Earlier this year the FCC adopted rules for IP delivery of closed captions in video programming and these regulations are starting to go into effect. Wednesday at the SMPTE conference, the FCC’s Alison Greenwald Neplokh provided an overview of what content owners, distributors and manufacturers need to know.
The basics state that the content owners must provide captions to the distributors, the distributors must pass through closed captions, program providers must ensure that the end user can view the captions, and the physical devices (including bundled software) must ensure that end users can view the captions.
The FCC adopted SMPTE Timed Text (SMPTE-TT) as a safe harbor.
Closed captions need to be a priority for manufacturers if they are updating devices with new features. For available devices, waivers or exemptions are options if certain conditions exist. For instance, device makers can get an exception if meeting the requirement proves technically infeasible (the device can’t be modified with "reasonable effort or expense") or if support for screens smaller than 13 inches is not achievable. Manufacturers could also get a waiver if the device is designed primarily for purposes other than receiving and playing back programming.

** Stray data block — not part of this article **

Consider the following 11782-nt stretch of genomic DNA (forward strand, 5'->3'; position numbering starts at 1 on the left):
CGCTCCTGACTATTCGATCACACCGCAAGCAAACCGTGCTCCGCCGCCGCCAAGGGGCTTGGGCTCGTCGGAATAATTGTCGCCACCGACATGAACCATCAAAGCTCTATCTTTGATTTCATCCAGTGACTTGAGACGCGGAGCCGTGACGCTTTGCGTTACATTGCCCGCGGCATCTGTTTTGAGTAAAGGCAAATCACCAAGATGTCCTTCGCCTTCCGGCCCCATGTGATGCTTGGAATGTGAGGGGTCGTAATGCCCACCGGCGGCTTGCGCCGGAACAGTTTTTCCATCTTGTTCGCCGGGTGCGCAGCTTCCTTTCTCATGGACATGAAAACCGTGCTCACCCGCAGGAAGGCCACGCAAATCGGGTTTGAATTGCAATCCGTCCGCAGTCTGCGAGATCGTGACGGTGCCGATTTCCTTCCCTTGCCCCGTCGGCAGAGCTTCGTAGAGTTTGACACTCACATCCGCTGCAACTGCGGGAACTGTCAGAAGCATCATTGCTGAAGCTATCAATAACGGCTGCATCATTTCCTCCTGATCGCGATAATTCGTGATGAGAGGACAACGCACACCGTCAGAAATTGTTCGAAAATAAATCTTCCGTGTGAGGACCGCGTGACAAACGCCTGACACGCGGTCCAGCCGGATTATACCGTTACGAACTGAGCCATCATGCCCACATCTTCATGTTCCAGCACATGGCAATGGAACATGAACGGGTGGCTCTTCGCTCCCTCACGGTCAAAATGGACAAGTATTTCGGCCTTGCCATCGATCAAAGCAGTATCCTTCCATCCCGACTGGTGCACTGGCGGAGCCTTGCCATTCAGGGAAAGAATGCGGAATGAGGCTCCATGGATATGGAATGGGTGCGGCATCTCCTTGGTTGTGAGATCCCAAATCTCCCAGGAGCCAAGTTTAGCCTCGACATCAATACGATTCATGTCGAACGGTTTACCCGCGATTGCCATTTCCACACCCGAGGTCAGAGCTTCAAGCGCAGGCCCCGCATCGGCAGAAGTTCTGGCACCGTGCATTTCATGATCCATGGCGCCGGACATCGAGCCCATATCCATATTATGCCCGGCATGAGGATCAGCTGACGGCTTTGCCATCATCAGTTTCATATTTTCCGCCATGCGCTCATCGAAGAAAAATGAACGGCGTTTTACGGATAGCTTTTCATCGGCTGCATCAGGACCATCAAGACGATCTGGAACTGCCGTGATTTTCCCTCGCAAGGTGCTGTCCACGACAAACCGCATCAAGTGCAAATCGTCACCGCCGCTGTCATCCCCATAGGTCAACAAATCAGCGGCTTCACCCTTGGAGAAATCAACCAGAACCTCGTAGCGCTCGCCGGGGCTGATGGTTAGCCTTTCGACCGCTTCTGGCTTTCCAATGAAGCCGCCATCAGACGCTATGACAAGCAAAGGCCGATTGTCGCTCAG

Some outstanding petitions could result in revisions to the FCC rules. For instance the Consumer Electronics Association is asking that the FCC rules not cover removable media players, and Telecommunciation for the Deaf and Hard of Hearing wants the regulations to include video clips (including news).